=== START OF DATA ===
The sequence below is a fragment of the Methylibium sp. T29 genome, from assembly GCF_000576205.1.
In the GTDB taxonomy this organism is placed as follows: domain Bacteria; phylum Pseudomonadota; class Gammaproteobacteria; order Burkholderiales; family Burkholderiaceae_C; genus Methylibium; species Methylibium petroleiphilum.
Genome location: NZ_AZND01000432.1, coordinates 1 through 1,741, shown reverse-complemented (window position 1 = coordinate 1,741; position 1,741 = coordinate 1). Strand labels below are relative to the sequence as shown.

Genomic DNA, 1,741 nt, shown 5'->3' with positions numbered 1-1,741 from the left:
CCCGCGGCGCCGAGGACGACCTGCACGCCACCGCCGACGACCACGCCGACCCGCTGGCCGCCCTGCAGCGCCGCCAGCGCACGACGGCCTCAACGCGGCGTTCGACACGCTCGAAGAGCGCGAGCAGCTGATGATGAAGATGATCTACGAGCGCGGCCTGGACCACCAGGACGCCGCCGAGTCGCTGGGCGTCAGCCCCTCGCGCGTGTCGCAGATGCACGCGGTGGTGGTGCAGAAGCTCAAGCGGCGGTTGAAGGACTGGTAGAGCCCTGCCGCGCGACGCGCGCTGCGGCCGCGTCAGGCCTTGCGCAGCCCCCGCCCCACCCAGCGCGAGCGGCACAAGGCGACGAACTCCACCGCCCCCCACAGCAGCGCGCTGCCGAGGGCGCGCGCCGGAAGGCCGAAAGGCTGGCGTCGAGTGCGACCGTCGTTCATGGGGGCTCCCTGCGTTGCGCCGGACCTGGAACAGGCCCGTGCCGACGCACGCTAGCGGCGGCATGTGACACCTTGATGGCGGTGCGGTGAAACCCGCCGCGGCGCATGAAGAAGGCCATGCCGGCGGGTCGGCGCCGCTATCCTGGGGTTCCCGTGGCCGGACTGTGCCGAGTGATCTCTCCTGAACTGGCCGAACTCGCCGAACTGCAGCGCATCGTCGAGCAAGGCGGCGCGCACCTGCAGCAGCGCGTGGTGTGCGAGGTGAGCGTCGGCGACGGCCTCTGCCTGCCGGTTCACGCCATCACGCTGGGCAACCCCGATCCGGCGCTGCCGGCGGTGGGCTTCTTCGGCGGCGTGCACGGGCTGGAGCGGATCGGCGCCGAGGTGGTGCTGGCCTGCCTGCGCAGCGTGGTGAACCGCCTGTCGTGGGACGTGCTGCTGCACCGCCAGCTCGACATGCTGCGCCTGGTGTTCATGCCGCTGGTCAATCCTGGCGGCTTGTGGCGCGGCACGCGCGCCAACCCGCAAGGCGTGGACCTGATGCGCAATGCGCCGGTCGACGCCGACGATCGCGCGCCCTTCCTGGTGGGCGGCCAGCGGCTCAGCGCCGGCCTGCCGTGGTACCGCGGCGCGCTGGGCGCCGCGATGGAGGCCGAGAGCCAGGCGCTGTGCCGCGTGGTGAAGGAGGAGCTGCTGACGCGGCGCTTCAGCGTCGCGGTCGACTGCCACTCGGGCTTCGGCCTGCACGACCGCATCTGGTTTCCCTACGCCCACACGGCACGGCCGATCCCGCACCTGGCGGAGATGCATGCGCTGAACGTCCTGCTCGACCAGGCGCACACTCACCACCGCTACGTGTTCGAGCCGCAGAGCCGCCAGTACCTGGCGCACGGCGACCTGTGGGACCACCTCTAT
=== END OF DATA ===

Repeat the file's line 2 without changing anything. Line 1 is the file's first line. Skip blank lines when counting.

In the GTDB taxonomy this organism is placed as follows: domain Bacteria; phylum Pseudomonadota; class Gammaproteobacteria; order Burkholderiales; family Burkholderiaceae_C; genus Methylibium; species Methylibium petroleiphilum.